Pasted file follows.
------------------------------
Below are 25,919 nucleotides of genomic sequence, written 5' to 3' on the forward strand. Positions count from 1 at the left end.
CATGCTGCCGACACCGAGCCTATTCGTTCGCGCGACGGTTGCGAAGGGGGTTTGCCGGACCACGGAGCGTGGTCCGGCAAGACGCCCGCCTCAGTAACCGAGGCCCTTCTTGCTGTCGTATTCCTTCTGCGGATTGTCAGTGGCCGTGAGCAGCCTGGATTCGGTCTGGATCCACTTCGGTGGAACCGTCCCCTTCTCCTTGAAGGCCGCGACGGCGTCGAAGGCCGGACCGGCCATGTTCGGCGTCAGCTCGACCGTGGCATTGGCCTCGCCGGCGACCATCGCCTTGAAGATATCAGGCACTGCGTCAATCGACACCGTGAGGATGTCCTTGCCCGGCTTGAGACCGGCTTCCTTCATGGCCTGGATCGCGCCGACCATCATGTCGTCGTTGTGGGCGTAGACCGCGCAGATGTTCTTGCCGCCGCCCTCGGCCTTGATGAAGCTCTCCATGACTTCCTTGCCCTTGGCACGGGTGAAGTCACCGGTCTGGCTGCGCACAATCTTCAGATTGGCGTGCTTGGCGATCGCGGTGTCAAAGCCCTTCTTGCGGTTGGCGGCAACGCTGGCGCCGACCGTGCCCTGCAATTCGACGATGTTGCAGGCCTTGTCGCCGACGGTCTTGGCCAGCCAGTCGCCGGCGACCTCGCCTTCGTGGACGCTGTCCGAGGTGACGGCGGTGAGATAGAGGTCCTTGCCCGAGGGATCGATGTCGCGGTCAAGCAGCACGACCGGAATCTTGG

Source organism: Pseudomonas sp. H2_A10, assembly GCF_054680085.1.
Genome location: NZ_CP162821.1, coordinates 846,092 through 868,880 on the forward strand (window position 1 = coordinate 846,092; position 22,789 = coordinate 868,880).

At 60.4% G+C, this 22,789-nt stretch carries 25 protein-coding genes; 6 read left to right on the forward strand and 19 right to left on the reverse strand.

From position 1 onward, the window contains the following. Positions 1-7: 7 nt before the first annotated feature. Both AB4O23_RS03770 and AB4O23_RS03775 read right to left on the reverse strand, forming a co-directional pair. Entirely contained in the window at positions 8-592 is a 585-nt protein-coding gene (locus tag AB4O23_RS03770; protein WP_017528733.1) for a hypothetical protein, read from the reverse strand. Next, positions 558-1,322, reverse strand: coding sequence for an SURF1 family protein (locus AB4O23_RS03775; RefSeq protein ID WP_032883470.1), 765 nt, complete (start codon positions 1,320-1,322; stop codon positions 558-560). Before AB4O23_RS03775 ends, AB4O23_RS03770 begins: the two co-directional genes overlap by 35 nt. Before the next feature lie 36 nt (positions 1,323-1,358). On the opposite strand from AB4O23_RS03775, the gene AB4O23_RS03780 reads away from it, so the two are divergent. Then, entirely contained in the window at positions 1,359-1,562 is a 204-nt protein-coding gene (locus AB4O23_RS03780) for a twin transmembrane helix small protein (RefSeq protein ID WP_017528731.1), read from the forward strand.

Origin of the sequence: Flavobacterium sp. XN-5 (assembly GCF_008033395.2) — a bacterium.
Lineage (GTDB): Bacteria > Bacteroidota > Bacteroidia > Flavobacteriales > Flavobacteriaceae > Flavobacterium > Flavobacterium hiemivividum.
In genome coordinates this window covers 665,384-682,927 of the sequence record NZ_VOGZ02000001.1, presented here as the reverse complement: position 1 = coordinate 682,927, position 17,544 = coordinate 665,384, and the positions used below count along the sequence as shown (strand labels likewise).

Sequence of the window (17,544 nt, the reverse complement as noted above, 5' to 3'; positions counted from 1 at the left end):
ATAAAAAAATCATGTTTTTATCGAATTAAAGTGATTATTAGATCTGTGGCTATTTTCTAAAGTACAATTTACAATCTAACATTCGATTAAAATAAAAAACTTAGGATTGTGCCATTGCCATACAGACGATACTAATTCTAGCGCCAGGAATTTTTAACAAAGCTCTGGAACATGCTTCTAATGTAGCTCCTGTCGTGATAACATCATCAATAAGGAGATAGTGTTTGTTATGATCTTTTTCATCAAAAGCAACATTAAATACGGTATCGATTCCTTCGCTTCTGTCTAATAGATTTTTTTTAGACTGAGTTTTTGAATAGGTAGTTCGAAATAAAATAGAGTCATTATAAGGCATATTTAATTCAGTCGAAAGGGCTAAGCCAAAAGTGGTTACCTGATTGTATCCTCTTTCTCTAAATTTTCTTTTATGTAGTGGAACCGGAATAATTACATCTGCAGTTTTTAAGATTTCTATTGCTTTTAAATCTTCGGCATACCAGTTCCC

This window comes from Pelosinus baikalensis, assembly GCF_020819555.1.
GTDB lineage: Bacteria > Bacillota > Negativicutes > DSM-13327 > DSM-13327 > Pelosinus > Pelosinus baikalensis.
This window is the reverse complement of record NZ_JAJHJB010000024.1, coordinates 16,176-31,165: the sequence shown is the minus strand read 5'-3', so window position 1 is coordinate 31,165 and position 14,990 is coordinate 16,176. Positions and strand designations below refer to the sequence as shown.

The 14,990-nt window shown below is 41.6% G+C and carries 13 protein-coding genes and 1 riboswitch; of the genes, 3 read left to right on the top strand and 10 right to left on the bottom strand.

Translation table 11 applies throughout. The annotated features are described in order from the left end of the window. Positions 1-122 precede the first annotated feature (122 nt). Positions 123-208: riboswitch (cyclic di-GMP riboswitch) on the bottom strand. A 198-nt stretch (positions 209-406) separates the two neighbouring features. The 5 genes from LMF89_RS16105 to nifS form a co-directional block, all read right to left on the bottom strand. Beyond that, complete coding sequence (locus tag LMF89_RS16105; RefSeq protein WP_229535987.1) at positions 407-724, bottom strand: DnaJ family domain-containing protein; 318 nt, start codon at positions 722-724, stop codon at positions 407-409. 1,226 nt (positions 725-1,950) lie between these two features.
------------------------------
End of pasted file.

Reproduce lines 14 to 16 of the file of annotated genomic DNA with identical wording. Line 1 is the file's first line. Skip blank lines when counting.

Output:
This window is the reverse complement of record NZ_JAJHJB010000024.1, coordinates 16,176-31,165: the sequence shown is the minus strand read 5'-3', so window position 1 is coordinate 31,165 and position 14,990 is coordinate 16,176. Positions and strand designations below refer to the sequence as shown.

The 14,990-nt window shown below is 41.6% G+C and carries 13 protein-coding genes and 1 riboswitch; of the genes, 3 read left to right on the top strand and 10 right to left on the bottom strand.

Translation table 11 applies throughout. The annotated features are described in order from the left end of the window. Positions 1-122 precede the first annotated feature (122 nt). Positions 123-208: riboswitch (cyclic di-GMP riboswitch) on the bottom strand. A 198-nt stretch (positions 209-406) separates the two neighbouring features. The 5 genes from LMF89_RS16105 to nifS form a co-directional block, all read right to left on the bottom strand. Beyond that, complete coding sequence (locus tag LMF89_RS16105; RefSeq protein WP_229535987.1) at positions 407-724, bottom strand: DnaJ family domain-containing protein; 318 nt, start codon at positions 722-724, stop codon at positions 407-409. 1,226 nt (positions 725-1,950) lie between these two features.